11 found
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  1.  37
    When Children Are More Logical Than Adults: Experimental Investigations of Scalar Implicature.Ira A. Noveck - 2001 - Cognition 78 (2):165-188.
    A conversational implicature is an inference that consists in attributing to a speaker an implicit meaning that goes beyond the explicit linguistic meaning of an utterance. This paper experimentallyinvestigates scalar implicature, a paradigmatic case of implicature in which a speaker's use of a term like Some indicates that the speaker had reasons not to use a more informative one from the samescale, e.g. All; thus, Some implicates Not all. Pragmatic theorists like Grice would predict that a pragmatic interpretation is determined (...)
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  2.  65
    Experimental Pragmatics: A Gricean Turn in the Study of Language.Ira A. Noveck & Anne Reboul - 2008 - Trends in Cognitive Sciences 12 (11):425-431.
  3.  64
    Linguistic-Pragmatic Factors in Interpreting Disjunctions.Ira A. Noveck, Gennaro Chierchia, Florelle Chevaux, Raphaelle Guelminger & Emmanuel Sylvestre - 2002 - Thinking and Reasoning 8 (4):297 – 326.
    The connective or can be treated as an inclusive disjunction or else as an exclusive disjunction. Although researchers are aware of this distinction, few have examined the conditions under which each interpretation should be anticipated. Based on linguistic-pragmatic analyses, we assume that interpretations are initially inclusive before either (a) remaining so, or (b) becoming exclusive by way of an implicature ( but not both ). We point to a class of situations that ought to predispose disjunctions to inclusive interpretations and (...)
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  4.  11
    Predicting Intermediate and Multiple Conclusions in Propositional Logic Inference Problems: Further Evidence for a Mental Logic.Martin D. S. Braine, David P. O'Brien, Ira A. Noveck, Mark C. Samuels, R. Brooke Lea, Shalom M. Fisch & Yingrui Yang - 1995 - Journal of Experimental Psychology: General 124 (3):263.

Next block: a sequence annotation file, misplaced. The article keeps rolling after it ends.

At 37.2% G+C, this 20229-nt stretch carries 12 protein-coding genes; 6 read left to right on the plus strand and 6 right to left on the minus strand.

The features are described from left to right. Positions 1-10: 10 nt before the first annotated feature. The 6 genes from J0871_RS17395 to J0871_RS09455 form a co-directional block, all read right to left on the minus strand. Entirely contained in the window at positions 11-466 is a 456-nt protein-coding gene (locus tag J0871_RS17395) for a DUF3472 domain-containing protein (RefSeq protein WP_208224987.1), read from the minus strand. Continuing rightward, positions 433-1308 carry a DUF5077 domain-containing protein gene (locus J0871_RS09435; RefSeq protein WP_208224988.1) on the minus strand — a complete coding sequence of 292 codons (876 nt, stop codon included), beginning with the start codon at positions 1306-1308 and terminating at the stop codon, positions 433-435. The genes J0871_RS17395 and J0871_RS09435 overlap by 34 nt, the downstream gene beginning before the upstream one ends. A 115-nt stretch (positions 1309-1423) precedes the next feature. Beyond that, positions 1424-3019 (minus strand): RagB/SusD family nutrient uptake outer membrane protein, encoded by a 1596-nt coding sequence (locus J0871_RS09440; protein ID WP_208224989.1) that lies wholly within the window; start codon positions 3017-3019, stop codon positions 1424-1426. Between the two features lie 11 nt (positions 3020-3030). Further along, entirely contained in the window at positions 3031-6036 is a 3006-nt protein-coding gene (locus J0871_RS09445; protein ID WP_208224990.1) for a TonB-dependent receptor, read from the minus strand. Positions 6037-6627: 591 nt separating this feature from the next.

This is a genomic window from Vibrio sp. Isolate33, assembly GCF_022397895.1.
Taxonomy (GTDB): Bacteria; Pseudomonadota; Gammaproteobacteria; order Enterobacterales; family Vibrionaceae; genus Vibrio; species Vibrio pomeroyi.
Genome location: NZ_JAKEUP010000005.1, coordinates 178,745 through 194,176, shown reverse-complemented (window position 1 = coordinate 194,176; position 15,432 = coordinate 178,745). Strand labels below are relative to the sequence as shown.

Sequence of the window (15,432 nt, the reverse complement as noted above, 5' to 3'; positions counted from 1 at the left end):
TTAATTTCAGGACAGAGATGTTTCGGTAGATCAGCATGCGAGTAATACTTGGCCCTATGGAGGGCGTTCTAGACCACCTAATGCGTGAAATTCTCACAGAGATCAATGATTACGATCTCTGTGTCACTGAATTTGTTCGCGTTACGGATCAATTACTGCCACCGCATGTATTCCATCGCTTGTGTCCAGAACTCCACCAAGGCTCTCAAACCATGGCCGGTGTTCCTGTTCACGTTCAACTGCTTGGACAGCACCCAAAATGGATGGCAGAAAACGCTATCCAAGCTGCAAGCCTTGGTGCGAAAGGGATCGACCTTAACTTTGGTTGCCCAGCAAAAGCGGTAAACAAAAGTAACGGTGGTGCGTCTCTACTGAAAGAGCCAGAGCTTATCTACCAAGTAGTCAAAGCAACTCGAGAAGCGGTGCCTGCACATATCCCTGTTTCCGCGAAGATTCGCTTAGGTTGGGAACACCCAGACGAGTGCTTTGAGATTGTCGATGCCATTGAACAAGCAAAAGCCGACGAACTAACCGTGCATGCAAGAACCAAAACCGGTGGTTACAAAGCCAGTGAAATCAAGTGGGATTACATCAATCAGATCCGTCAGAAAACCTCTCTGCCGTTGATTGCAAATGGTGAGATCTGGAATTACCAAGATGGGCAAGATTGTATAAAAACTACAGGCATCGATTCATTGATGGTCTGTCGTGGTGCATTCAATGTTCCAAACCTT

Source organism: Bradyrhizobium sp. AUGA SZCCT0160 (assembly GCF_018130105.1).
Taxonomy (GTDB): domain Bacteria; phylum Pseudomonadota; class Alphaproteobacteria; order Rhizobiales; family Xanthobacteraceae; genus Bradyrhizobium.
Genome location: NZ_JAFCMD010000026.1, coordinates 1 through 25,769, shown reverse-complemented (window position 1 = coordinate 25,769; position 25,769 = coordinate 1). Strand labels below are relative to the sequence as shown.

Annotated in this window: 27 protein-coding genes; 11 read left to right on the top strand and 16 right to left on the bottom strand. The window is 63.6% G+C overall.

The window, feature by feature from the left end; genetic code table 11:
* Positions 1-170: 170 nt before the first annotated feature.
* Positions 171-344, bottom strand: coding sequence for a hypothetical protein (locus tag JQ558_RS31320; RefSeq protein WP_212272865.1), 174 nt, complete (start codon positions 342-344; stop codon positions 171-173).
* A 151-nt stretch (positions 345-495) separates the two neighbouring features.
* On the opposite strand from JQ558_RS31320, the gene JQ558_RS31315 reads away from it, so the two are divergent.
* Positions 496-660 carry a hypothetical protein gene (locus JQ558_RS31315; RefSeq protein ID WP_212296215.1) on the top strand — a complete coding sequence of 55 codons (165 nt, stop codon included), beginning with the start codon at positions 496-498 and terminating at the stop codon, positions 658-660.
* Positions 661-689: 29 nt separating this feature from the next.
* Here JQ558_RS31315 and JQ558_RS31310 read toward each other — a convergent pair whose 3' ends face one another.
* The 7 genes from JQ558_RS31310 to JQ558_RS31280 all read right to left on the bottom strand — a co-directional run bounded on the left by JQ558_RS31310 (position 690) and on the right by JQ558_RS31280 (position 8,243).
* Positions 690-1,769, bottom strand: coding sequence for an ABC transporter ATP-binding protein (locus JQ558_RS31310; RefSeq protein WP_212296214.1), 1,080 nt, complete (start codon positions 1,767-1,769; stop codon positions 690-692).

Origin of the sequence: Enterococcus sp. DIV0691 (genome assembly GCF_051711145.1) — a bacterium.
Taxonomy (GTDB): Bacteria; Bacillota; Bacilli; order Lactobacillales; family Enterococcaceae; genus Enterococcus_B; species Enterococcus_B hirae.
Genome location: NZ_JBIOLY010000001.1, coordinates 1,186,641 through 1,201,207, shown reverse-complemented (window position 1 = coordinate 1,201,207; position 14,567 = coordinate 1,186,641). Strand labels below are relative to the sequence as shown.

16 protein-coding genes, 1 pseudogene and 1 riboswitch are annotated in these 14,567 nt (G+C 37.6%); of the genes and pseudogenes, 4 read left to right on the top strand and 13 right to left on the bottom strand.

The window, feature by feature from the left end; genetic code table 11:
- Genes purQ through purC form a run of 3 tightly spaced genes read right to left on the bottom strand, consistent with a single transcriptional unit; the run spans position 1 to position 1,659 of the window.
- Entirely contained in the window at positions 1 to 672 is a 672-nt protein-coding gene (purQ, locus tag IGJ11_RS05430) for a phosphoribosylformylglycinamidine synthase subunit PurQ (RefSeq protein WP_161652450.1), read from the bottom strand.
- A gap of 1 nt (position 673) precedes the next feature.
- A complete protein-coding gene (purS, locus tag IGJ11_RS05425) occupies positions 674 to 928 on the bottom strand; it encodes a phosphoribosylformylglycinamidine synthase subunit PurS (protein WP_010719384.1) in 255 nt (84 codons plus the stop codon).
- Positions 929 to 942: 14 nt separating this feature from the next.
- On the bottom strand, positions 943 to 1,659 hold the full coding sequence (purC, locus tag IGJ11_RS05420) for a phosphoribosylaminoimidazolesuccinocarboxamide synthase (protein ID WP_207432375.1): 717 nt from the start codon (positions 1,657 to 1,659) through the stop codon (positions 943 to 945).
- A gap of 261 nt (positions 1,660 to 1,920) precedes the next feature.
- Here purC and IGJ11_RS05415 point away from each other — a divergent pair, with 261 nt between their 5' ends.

5.  3
    The Interpretation of Classically Quantified Sentences: A Set-Theoretic Approach.Guy Politzer, Jean-Baptiste Van der Henst, Claire Delle Luche & Ira A. Noveck - 2006 - Cognitive Science 30 (4):691-723.
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  6.  8
    The Interpretation of Classically Quantified Sentences: A Set‐Theoretic Approach.Guy Politzer, Jean‐Baptiste Henst, Claire Delle Luche & Ira A. Noveck - 2006 - Cognitive Science 30 (4):691-723.
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  7.  8
    When is Irony Effortful?Nicola Spotorno & Ira A. Noveck - 2014 - Journal of Experimental Psychology: General 143 (4):1649-1665.
  8.  37
    How Reaction Time Measures Elucidate the Matching Bias and the Way Negations Are Processed.Jérôme Prado & Ira A. Noveck - 2006 - Thinking and Reasoning 12 (3):309 – 328.
    Matching bias refers to the non-normative performance that occurs when elements mentioned in a rule do not correspond with those in a test item. One aim of the present work is to capture matching bias via reaction times as participants carry out truth-table evaluation tasks. Experiment 1 requires participants to verify conditional rules, and Experiment 2 to falsify them as the paradigm employs four types of conditional sentences that systematically rotate negatives in the antecedent and consequent; and presents predominantly cases (...)
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  9.  44
    Intelligence and Reasoning Are Not One and the Same.Ira A. Noveck & Jérôme Prado - 2007 - Behavioral and Brain Sciences 30 (2):163-164.
    Lest the conjunction seduce readers into supposing that the two are of a piece, we point out that analyses made at the superset level concerning intelligence do not readily align with or outperform the scientific advances made via investigations of reasoning, which at best can be viewed as a subset of intelligent behaviour.
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  10.  6
    You Can Laugh at Everything, but Not with Everyone.Tiffany Morisseau, Martial Mermillod, Cécile Eymond, Jean-Baptiste Van Der Henst & Ira A. Noveck - 2017 - Latest Issue of Interaction Studies 18 (1):116-141.
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  11.  45
    What Autism Can Reveal About Every … Not Sentences: Articles.Ira A. Noveck, Raphaële Guelminger, Nicolas Georgieff & Nelly Labruyere - 2007 - Journal of Semantics 24 (1):73-90.
    The sentence Every horse did not jump over the fence can be interpreted with the negation taking scope over the quantifier or with the quantifier Every taking scope over the negation. Beginning with Musolino, Crain and Thornton, much work has shown that while adults typically adopt a Not every reading in ‘2-of-3’ contexts, children do not and often produce None readings instead. In line with suggestions from Musolino and Lidz, we propose that this developmental effect relies to a great extent (...)
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